call for investigation of border abuses
Together with 28 other human rights and humanitarian organizations Fenix has sent an open letter to Members of the Hellenic Parliament, in which we voice an urgent call to the authorities to start an investigation into alleged border abuses:
May 25, 2020© 2020 Turkish Coast Guard
Members of the Hellenic Parliament
October 6, 2020
Subject: Open letter to Members of the Hellenic Parliament calling for an investigation into border abuses
Dear Members of the Hellenic Parliament,
We, the undersigned 29 human rights and humanitarian non-governmental organizations, jointly call on you to urgently establish an inquiry into all allegations of unlawful returns of migrants to Turkey, including pushbacks and collective expulsions, at Greece’s land and sea borders with Turkey, particularly with regard to allegations of such practices concerning the Evros region and the Aegean islands, as well as alleged violations of Greek, EU and International law on the rights of asylum seekers.
These incidents have entailed other very serious human rights violations such as arbitrary deprivation of liberty, grave breaches of the prohibition on inhuman and degrading treatment, and failure to respect and protect the right to life. Parliament should exercise its oversight authority to investigate these allegations and to determine if the scope of any illegal acts identified amount to a de facto government policy at odds with international, European, and Greek law.
We urge you to conduct a prompt, independent, transparent, and effective investigation into allegations that Greek Coast Guard, Greek police and Greek army personnel, sometimes in close coordination with uniformed masked men dressed in black or commando-like uniforms, have been involved in such unlawful returns or other acts that put the lives and safety of displaced people at risk. The investigation should look at those allegations with a particular focus to the events surfaced in 2019 and 2020, as evidenced by the reports relied upon.
Any officer found to have engaged in such illegal acts, as well as their commanding officers, including government officials who have command responsibility for such forces, should be subject to disciplinary and criminal sanctions, as applicable. The inquiry should seek to establish the identity and relation of the masked men and unidentified officers to law enforcement and steps taken to ensure that they are held to account for illegal acts they may have carried out.
Over the years, non-governmental groups and media outlets have consistently reported the unlawful return, including through pushbacks, of groups and individuals from Greece to Turkey by Greek law enforcement officers or unidentified masked men, who appear to be working in tandem with border enforcement officials. An indicative list of reports of incidents is attached to this letter.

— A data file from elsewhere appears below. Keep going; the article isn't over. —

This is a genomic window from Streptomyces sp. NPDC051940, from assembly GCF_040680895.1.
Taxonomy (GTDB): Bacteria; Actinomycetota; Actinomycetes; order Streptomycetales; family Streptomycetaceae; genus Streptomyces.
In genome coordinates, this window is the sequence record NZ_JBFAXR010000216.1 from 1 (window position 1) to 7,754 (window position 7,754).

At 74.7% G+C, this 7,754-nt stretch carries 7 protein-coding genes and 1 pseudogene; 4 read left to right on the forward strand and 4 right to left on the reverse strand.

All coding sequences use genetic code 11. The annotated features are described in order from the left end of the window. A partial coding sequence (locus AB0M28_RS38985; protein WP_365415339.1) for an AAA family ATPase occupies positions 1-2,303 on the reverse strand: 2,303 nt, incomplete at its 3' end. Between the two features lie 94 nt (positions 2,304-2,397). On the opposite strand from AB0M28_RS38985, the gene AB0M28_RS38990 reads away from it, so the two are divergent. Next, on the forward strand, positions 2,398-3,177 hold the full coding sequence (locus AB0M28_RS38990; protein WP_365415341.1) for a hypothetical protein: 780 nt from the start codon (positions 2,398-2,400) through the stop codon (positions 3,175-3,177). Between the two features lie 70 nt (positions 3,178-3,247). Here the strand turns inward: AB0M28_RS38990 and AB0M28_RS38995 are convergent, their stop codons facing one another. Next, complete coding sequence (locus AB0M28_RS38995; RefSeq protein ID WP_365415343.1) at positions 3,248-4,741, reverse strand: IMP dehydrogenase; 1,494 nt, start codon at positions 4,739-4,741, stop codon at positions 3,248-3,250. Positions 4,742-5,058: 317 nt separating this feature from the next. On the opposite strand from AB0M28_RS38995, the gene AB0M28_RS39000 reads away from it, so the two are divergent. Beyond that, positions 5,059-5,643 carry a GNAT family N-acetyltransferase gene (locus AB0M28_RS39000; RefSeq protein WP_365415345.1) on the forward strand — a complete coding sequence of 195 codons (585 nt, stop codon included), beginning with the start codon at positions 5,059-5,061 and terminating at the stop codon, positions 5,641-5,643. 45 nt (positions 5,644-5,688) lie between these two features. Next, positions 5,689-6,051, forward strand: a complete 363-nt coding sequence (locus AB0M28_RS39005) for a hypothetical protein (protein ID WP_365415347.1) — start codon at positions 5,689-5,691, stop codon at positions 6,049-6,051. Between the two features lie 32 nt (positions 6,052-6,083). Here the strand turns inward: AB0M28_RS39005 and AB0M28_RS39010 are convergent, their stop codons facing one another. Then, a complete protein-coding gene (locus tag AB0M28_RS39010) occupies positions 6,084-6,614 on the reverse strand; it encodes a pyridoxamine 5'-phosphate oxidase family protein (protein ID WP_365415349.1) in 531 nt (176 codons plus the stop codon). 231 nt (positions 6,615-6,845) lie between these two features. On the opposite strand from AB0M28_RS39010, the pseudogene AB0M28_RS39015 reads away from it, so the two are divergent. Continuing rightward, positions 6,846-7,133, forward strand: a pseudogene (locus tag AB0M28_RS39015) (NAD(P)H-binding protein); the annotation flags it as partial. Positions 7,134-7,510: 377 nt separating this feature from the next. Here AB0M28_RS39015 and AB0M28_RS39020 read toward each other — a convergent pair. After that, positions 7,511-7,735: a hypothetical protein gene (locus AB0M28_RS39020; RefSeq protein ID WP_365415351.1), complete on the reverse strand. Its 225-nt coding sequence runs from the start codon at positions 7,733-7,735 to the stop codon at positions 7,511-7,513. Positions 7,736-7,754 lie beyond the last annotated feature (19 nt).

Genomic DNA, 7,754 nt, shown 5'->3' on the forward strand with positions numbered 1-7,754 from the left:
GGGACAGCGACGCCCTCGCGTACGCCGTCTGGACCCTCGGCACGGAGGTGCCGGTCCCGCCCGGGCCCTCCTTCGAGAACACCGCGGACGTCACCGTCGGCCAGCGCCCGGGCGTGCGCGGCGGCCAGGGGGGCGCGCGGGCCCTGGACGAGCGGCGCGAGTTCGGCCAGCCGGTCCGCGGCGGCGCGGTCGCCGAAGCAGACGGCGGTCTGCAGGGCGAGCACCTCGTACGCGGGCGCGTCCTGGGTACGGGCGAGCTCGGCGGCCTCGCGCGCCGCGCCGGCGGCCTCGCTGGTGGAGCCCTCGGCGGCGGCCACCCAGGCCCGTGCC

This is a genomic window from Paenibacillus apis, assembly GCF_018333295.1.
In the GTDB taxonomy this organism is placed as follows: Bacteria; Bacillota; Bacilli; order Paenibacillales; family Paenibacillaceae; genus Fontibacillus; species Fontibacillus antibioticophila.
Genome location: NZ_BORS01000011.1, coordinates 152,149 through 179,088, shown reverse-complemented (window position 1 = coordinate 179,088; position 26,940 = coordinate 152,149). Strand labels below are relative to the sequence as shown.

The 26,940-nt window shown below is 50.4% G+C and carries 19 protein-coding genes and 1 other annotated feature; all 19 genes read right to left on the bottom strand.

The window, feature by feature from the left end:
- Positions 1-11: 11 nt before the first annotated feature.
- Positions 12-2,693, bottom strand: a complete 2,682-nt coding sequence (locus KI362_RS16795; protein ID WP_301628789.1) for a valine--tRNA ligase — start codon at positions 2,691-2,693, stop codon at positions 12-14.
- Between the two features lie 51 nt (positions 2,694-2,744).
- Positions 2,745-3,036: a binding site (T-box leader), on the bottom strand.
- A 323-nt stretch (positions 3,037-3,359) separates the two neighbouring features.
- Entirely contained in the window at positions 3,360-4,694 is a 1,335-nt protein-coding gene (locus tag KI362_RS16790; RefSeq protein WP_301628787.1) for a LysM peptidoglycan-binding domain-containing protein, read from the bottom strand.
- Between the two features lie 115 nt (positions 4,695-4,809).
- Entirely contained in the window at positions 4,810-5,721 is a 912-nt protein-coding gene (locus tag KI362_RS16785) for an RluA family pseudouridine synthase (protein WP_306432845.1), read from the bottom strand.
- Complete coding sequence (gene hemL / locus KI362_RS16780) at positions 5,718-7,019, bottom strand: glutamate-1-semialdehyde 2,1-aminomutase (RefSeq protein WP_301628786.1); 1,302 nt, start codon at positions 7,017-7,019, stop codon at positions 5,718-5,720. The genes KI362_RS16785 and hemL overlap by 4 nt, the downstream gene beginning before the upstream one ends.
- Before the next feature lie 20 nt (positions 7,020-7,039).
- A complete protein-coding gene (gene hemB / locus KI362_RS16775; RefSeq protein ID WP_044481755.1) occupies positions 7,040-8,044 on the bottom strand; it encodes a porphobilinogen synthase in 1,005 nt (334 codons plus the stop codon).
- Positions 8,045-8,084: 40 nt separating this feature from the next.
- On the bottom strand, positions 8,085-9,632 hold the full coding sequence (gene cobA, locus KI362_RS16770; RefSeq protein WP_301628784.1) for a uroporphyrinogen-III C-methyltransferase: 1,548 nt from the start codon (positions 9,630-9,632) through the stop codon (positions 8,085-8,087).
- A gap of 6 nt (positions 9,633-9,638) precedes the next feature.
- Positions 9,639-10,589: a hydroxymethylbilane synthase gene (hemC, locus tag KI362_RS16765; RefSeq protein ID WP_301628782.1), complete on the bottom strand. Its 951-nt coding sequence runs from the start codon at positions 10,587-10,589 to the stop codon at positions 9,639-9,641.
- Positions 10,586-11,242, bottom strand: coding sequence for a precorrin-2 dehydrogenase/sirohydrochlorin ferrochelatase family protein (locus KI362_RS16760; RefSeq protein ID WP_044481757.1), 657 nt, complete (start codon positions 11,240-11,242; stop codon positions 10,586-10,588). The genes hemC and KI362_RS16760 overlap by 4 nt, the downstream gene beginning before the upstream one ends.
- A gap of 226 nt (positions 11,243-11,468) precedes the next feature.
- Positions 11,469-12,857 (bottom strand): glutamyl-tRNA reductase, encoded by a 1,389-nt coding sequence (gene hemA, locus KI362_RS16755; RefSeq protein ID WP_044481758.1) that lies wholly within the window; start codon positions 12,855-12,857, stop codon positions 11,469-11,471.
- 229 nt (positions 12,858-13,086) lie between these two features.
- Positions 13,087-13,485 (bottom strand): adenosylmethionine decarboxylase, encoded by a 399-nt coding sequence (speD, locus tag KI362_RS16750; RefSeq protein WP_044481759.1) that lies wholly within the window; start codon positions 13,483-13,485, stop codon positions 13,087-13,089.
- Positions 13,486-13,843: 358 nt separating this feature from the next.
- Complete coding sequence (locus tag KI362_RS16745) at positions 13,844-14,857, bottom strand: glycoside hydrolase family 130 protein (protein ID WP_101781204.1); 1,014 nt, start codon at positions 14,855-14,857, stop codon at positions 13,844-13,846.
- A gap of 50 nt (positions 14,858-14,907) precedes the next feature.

Non-governmental groups and media outlets reported in 2020 (reflected in the annex) that Greek Coast Guard personnel, sometimes accompanied by armed masked men in dark or commando-like clothing, have unlawfully abandoned migrants at sea on motor-less, inflatable vessels; violently transferred individuals from Greek islands, or from the dinghy upon which they were traveling, to such rafts, and then left them adrift near Turkish territorial waters; or reportedly intercepted and disabled boats carrying migrants by damaging or removing the engines or their fuel or puncturing the hulls of inflatable boats.
Non-governmental organizations and the media have also reported in 2020 on persistent allegations that Greek border forces have used violence against and in the unlawful return of displaced people, including in the form of collective expulsions and pushbacks, through the Evros land border with Turkey.
On June 10, the International Organization for Migration (IOM) said it was “deeply concerned about persistent reports of pushbacks and collective expulsions of migrants, in some cases violent, at the European Union (EU) border between Greece and Turkey” and called upon Greece to investigate. On August 21, the United Nations High Commissioner for Refugees (UNHCR) said it was “deeply concerned by an increasing number of credible reports indicating that men, women, and children may have been informally returned to Turkey immediately after reaching Greek soil or territorial waters in recent months,” and urged Greece to refrain from such practices and to seriously investigate these reports. The Agency earlier released a statement making similar calls, on June 12.